by Juliana Palomino
“When I graduate, I’m going to be prepared.”
Isn’t that the goal of every college student—to be able to say those words confidently? For University of Kentucky senior Hannah Goldstein, that confidence is a reality. As a materials engineering major, Hannah sees involvement in student organizations as the catalyst for her preparation and growth.
Hannah serves as president of Material Advantage, a national organization for materials engineering undergraduate students. She became involved during her freshman year, attracted by its many opportunities: automatic membership to several nationwide professional organizations, tours of local engineering industries and the chance to volunteer at educational events such as the College of Engineering’s annual E-Day.
Hannah’s biggest involvement with Material Advantage, however, has been with the Bladesmithing team, a student organization within Material Advantage that does exactly what it sounds like— make swords.
Among the many student organizations she heard about during her freshman year, the Bladesmithing team stood out with its promise of teaching students to forge, weld and make a sword in preparation for an annual national convention. When she arrived for her first meeting, however, disillusionment struck.
It was the club’s first year in existence, and as Hannah laughs, “Nobody knew what they were doing. We maybe made a sword, but I don’t think that it even had a handle.”
The following year, the seniors in charge of the club graduated, leaving Hannah as president with sparse information and no veteran students. With little to guide her, Hannah used her engineering problem-solving skills and turned to the best tool she knew.
“I used a lot of Google,” she admits.
From learning how to purchase steel to maneuvering logistical roadblocks such as broken forges, Hannah developed strong crisis and project management skills. Her team made headway in preparing a sword to present at the national conference during the spring of Hannah’s junior year.
They completed the sword on time, but she realized at the last moment they also needed to submit a metallography report. Turning to desperate measures, she sent out a mass email to a large group of engineering students and ended up with a workforce of almost entirely freshmen without any lab experience.
She remembers feeling extremely concerned at first, but she ended up thriving. She supervised the freshmen, teaching them how to mount slides on a microscope and look at steel samples. Many students, seeing steel magnified for the first time, shared Hannah's fascination.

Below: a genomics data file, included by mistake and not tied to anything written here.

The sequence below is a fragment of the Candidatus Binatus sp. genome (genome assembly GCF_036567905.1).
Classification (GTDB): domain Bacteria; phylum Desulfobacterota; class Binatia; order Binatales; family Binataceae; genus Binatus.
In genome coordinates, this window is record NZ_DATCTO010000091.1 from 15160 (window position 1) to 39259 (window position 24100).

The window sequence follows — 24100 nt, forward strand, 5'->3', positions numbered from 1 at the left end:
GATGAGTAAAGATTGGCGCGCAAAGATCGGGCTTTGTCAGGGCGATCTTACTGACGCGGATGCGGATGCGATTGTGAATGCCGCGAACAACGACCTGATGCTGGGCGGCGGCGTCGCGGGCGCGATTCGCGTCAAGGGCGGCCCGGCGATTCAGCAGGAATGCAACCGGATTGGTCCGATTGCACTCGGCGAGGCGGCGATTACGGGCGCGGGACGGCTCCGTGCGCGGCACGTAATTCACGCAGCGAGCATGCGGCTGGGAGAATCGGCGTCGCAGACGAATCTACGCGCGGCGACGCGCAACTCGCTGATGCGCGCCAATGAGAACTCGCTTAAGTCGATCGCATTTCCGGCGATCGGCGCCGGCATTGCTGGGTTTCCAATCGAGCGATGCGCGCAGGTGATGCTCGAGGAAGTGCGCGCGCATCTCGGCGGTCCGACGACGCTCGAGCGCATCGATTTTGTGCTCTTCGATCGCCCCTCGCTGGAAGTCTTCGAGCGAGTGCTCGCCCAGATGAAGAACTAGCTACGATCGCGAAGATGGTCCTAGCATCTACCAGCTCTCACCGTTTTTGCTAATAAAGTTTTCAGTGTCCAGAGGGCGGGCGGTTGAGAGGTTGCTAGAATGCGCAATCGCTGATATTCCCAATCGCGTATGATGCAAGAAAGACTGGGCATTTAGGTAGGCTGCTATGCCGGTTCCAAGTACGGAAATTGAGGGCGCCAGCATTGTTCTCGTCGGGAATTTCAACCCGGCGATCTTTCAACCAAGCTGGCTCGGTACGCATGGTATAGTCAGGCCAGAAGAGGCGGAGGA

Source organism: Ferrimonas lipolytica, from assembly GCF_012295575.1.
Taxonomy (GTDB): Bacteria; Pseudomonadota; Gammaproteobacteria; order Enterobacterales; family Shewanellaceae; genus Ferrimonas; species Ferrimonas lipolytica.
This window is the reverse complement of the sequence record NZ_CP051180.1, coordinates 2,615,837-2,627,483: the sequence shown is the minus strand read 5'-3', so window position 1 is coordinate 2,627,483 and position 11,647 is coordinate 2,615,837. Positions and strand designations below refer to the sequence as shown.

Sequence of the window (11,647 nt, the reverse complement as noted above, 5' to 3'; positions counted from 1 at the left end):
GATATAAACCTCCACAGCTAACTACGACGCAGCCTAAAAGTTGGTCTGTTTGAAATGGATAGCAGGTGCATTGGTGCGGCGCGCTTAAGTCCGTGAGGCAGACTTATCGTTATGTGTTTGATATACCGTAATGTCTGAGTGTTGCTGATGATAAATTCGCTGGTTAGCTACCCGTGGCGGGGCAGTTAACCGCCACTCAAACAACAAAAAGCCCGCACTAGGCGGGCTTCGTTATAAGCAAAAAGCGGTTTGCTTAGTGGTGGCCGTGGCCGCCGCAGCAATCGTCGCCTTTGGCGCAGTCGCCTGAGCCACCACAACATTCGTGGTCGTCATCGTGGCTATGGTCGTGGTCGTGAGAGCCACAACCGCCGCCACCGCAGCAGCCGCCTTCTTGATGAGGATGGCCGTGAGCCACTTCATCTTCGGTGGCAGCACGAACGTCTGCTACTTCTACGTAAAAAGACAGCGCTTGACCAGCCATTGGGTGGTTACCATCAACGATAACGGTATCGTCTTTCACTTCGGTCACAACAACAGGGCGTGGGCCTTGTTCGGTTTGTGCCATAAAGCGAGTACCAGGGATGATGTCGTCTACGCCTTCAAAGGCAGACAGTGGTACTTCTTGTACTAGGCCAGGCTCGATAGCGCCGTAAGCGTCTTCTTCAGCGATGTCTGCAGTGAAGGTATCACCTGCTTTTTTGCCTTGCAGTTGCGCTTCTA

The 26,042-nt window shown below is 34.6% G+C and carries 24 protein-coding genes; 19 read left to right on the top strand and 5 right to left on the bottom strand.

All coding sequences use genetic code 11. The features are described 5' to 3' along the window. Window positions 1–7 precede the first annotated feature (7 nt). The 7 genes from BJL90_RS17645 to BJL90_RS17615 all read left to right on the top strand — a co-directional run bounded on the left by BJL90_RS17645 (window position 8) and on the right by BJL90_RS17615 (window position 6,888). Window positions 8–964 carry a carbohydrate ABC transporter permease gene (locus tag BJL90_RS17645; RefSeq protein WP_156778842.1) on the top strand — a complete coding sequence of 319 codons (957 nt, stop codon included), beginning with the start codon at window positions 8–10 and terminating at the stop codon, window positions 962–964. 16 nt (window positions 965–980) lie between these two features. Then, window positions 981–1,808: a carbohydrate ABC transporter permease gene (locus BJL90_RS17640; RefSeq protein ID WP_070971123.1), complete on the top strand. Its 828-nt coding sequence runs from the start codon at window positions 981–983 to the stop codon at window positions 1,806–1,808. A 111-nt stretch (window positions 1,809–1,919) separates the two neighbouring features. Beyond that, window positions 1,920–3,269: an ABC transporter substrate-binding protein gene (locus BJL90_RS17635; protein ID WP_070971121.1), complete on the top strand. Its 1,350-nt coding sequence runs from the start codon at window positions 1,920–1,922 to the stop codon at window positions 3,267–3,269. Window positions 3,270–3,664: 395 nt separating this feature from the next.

“I loved that not only did I get the work done, but I also got to teach people,” she says.
The whirlwind experience culminated in victory. Her group completed the project, and Hannah traveled to San Diego to represent her team and its sword at a national conference.
Through her ongoing involvement, Hannah has developed strong communication and teaching skills she is already putting to good use. Over the course of two undergraduate internships, she has presented to large teams of experienced engineers.
“Because I had so much experience leading bladesmithing and working with Material Advantage, it felt familiar, and it didn’t worry me,” Hannah remembers.
Where will Hannah be taking all of these skills after graduation? This fall she will begin medical school at the University of Cincinnati.
“Being a doctor will take my engineering skills and apply them to people’s bodies and illnesses. My engineering education has prepared me really well; engineering gives you a level of problem-solving that nothing else does.”
From forging swords to training new students to speaking at national conferences, Hannah’s involvement has given her an invaluable sense of confidence as she approaches life after graduation. She has written a dozen essays on how bladesmithing has prepared her for medical school, and she firmly believes any student organization will prepare students for the future.
“When you get to a job, they will show you the machine and which buttons to press. The point of school is to prepare you in what to do if a button doesn’t work—how you’re going to fix it and how you’re going to convince others that your solution is the correct one. Because of my student involvement, I feel enormously prepared in that way.”